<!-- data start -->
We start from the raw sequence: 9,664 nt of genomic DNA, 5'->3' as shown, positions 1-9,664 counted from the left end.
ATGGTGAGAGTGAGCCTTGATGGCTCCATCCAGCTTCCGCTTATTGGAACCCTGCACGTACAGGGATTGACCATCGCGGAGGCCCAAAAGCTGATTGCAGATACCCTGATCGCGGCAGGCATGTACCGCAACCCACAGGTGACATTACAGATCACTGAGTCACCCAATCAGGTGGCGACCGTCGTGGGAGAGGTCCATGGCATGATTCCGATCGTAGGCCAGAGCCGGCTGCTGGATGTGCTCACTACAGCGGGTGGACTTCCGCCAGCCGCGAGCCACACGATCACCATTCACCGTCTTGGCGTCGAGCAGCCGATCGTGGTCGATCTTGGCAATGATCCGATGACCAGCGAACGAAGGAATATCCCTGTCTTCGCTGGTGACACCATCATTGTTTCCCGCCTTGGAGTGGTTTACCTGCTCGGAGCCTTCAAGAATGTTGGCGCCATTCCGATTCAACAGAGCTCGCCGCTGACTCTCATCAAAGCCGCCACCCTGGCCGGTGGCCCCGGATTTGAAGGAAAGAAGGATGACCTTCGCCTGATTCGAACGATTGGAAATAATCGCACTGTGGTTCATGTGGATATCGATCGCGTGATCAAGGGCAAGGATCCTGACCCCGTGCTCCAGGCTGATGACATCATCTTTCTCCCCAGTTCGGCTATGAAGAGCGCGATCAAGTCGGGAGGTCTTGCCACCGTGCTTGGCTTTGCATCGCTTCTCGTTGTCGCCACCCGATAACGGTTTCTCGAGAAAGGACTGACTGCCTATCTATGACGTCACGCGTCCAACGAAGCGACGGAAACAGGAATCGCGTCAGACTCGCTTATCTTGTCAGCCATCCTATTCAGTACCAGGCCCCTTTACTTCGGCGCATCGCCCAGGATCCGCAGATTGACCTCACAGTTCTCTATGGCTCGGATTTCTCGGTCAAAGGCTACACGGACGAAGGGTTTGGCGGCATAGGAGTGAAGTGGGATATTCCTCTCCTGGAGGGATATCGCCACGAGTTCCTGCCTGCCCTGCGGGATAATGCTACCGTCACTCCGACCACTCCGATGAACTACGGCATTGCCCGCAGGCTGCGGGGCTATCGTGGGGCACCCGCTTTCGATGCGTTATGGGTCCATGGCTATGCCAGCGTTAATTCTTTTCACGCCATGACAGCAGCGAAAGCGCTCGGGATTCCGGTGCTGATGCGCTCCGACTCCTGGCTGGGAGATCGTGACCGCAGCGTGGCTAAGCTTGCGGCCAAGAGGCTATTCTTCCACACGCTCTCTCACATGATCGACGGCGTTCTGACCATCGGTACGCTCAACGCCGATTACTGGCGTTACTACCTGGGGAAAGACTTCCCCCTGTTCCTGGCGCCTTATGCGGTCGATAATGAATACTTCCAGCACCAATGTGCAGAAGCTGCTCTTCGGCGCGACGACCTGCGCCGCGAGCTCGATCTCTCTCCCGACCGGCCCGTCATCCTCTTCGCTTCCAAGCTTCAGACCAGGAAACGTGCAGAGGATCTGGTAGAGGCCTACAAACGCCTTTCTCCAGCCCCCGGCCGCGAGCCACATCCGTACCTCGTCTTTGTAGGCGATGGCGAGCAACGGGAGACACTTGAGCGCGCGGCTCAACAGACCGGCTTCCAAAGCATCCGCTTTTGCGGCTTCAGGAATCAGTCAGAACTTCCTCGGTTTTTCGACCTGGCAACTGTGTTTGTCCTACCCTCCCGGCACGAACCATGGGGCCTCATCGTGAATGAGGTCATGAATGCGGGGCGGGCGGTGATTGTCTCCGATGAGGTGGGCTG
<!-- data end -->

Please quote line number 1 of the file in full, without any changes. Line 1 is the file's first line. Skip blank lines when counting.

We start from the raw sequence: 9,664 nt of genomic DNA, 5'->3' as shown, positions 1-9,664 counted from the left end.